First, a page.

The idea is around, I think, for a few reasons. First, everything is far apart. When Misheck was showing me Lusaka I asked him what we’d do if we couldn’t find a bus out to the Zambikes production facility. “Walk,” he said.

“How long will that take?”

“Oh, three or four hours,” he replied. No big deal. People are used to walking here. People are used to spending their time covering large distances.


Just waiting around. Time is coming, you know.

Second, there’s the heat. If everybody here ran around like headless chickens as much as we do in the States, they would all die of heat exhaustion. Granted, it is the hottest time of year, but right around 3 o’clock the only thing I really want to do is sleep.

Lastly, and probably more importantly than the reasons I bring up, are the historical regions. While I don’t know for sure, I imagine hundreds or thousands of years ago the people here had to be very patient. Patient for the rains. Patient for their crops. Patient for their prey. Etcetera. Obviously this is unfounded, but there you have it.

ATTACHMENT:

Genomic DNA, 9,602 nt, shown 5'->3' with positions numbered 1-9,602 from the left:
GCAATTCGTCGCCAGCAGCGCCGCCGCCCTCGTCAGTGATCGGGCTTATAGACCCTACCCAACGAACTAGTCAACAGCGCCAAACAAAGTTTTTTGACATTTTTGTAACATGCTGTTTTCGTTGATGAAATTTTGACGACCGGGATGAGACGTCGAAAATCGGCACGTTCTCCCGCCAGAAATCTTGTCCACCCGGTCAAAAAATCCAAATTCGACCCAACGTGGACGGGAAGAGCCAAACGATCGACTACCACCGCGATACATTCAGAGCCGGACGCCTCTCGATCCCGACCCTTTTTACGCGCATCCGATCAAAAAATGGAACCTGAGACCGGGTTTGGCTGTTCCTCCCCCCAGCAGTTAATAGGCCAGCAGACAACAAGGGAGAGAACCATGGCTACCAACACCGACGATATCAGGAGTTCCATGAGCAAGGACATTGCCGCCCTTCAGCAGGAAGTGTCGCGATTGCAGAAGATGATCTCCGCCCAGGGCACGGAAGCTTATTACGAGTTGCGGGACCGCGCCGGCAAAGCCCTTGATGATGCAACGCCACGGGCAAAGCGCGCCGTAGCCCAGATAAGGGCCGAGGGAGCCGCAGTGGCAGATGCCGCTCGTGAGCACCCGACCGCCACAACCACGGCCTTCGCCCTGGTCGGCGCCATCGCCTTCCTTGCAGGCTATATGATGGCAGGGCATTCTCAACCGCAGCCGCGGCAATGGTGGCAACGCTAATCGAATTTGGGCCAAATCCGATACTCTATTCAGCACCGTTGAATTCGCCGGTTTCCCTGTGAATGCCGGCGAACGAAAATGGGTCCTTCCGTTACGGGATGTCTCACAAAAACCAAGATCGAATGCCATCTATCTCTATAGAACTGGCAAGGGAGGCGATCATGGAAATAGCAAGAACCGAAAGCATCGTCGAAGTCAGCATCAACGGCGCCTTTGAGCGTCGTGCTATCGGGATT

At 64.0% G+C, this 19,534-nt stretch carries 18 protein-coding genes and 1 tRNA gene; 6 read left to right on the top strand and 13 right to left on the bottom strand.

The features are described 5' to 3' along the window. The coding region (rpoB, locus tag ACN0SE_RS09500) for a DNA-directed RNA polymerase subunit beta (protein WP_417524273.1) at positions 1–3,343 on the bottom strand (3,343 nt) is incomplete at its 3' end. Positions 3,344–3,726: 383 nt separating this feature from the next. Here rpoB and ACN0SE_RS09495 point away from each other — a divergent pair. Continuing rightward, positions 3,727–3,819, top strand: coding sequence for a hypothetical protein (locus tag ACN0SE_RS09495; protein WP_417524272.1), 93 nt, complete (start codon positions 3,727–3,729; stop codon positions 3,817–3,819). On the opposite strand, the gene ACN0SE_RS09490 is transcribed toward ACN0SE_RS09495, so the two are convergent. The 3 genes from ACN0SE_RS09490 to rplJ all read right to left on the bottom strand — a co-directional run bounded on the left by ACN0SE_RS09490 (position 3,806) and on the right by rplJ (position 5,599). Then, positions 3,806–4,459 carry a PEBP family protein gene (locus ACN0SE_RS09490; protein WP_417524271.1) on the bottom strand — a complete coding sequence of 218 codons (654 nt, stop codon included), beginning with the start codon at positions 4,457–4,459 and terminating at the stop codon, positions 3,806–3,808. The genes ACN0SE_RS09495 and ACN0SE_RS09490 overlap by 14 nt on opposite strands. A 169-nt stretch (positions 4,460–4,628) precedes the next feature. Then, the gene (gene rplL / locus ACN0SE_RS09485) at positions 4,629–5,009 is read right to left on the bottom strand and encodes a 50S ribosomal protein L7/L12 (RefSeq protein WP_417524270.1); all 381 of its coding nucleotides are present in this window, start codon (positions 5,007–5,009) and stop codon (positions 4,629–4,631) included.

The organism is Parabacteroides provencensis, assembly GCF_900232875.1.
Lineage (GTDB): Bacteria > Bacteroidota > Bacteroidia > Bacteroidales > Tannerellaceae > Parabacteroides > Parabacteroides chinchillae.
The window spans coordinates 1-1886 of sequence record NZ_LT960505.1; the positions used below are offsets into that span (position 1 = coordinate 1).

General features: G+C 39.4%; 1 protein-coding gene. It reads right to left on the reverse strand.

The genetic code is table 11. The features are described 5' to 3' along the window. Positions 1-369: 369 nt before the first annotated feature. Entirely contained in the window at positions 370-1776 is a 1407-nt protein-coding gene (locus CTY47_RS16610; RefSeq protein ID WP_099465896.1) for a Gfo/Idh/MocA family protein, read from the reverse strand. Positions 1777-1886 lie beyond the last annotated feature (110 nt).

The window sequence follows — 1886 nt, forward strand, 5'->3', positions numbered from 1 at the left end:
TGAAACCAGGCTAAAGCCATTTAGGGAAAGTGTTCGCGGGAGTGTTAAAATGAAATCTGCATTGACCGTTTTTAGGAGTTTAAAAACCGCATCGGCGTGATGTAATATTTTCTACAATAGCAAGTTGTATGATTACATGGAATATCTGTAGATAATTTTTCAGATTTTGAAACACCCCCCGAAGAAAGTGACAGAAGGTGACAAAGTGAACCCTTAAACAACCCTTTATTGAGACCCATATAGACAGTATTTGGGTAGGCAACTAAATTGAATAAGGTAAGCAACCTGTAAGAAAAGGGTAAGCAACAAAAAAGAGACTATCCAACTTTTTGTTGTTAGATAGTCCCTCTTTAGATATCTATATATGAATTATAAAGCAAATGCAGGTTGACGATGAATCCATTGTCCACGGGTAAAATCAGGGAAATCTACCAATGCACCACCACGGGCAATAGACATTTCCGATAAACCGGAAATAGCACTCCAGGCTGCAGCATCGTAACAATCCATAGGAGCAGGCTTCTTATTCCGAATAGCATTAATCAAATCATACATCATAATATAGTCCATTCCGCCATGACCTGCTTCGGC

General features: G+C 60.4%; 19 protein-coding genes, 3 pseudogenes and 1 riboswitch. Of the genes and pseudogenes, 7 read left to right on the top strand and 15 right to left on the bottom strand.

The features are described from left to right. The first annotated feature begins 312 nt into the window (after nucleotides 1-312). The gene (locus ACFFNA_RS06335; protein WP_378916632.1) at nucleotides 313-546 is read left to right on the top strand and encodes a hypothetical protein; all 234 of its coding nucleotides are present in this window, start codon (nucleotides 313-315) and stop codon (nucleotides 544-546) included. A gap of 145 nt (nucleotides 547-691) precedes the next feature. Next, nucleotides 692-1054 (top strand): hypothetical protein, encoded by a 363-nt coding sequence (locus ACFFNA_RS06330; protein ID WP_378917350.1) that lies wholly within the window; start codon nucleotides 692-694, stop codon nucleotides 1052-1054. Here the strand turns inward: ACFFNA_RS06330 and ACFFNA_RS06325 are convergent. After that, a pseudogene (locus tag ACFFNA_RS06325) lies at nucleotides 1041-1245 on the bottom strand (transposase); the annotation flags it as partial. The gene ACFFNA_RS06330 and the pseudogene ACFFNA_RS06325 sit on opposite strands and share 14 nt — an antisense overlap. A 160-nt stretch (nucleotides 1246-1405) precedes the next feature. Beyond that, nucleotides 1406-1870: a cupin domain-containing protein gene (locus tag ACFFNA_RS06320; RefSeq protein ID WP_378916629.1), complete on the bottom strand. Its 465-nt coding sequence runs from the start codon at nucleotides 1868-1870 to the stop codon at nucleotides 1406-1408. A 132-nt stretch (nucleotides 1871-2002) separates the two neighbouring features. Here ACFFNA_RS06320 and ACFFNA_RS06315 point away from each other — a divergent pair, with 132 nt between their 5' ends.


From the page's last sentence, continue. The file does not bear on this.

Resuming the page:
The reason I bring this up in the middle of my time spent volunteering at Macha is because, well, I spent a lot of time waiting. We’d often do only one or two things per day. One day we’d go to Choma. One day we’d get our corn processed. And so on.

– – –

Side note: From here out I’m probably permuting the days. Just know that these experiences happened, even if they didn’t happen in the order I’m presenting them in.

Gil and Ronda have a few neighbors. I mean, you always have neighbors in the bush, but these neighbors are particularly close with Gil and Ronda. Linda is a teacher, so she’s particularly close with them. She has a son with spinal meningitis who started having seizures in about eighth grade. Since his attacks, he has been a bit more difficult to communicate with, but it was believed with medical attention he could be at least partially cured.

Linda had asked Gil to drive her and her son to the hospital a few times. This time, most of the medical work had been done, and she just needed to go to get his stitches removed. It would normally be about a 45 minute walk, and she would carry him on her back as he has trouble walking. Gil and I turned it into a ten minute drive.

While her son was in the hospital, I got a small tour.


Many of the hospital buildings are connected by outdoor foyers.

Not very Minnesotan.